Sudan and southern rebels to sign peace agreement by the end of the year, says Sudanese president

Dec. 27 (AP)

Sudanese President Omar el-Bashir said Monday that his government and the country's main southern rebel group will sign a peace agreement by the end of the year to end more than 20 years of civil war.

"The final peace agreement will be signed during the remaining days of this year," el-Bashir told a summit meeting attended by Yemen, Sudan, Ethiopia, Djibouti and Somalia.

Gutbi el-Mahdi, a political adviser to President el-Bashir, told the official Sudan Media Center last week that the agreement would be signed Jan. 10 in the presidential palace in Nairobi. It was not clear if the signing date had been changed since el-Mahdi's statement.

El-Bashir said he hoped the summit meeting and the peace agreement with rebels would be "an example for achieving security and stability in the region."

Yemen President Ali Abdullah Saleh suggested that Eritrea, Djibouti and Somalia join an alliance of countries at the summit that already includes Yemen, Ethiopia and Sudan. Djibouti and Somalia were officially observers, not members, of the summit.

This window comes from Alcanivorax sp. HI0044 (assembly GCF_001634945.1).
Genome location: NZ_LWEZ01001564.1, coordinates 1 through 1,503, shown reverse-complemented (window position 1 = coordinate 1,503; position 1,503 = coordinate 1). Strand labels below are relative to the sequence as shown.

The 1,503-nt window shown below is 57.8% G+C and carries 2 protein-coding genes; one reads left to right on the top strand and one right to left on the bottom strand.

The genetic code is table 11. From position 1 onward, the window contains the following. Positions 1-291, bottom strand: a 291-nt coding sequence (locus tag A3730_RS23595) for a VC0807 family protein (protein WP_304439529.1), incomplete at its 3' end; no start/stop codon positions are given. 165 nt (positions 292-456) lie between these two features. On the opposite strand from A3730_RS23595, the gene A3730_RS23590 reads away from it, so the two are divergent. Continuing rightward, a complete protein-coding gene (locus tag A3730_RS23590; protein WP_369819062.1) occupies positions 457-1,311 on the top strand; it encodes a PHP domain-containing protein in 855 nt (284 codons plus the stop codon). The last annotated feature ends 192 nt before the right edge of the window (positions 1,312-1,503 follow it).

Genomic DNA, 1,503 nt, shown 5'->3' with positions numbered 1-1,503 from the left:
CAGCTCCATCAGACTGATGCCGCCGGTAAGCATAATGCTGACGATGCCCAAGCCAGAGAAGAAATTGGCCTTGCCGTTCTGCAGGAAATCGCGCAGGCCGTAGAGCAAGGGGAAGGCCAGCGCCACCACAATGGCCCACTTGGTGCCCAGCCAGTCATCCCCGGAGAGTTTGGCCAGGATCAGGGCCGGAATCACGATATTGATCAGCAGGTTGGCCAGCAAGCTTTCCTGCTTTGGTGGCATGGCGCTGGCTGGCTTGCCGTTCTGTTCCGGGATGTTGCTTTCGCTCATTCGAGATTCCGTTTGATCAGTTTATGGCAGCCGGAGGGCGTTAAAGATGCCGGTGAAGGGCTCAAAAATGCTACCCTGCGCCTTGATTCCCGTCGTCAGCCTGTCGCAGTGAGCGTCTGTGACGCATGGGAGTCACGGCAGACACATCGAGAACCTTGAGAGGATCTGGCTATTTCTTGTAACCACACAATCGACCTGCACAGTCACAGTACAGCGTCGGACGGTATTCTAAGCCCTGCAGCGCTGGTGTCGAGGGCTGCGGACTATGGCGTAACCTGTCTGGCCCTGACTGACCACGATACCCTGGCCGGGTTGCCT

The Sudanese government and the Sudan People's Liberation Army had pledged to finalize an agreement to end the longest-running war in Africa by Dec. 31, making a commitment last month before the U.N. Security Council, which held a rare meeting in Nairobi to spur the peace talks.

The north-south war has pitted Sudan's Islamic-dominated government against rebels seeking greater autonomy and a greater share of the country's wealth for the Christian and animist south. The conflict is blamed for more than 2 million deaths, primarily from war-induced famine and disease.

U.N. and U.S. officials are hoping that a solution to the civil war -- which will include a new constitution and power-sharing government for Sudan -- will spur an end to the separate conflict between government-backed forces and rebels in the western Darfur region. Fighting in Darfur has killed 70,000 people and driven 1.8 million from their homes.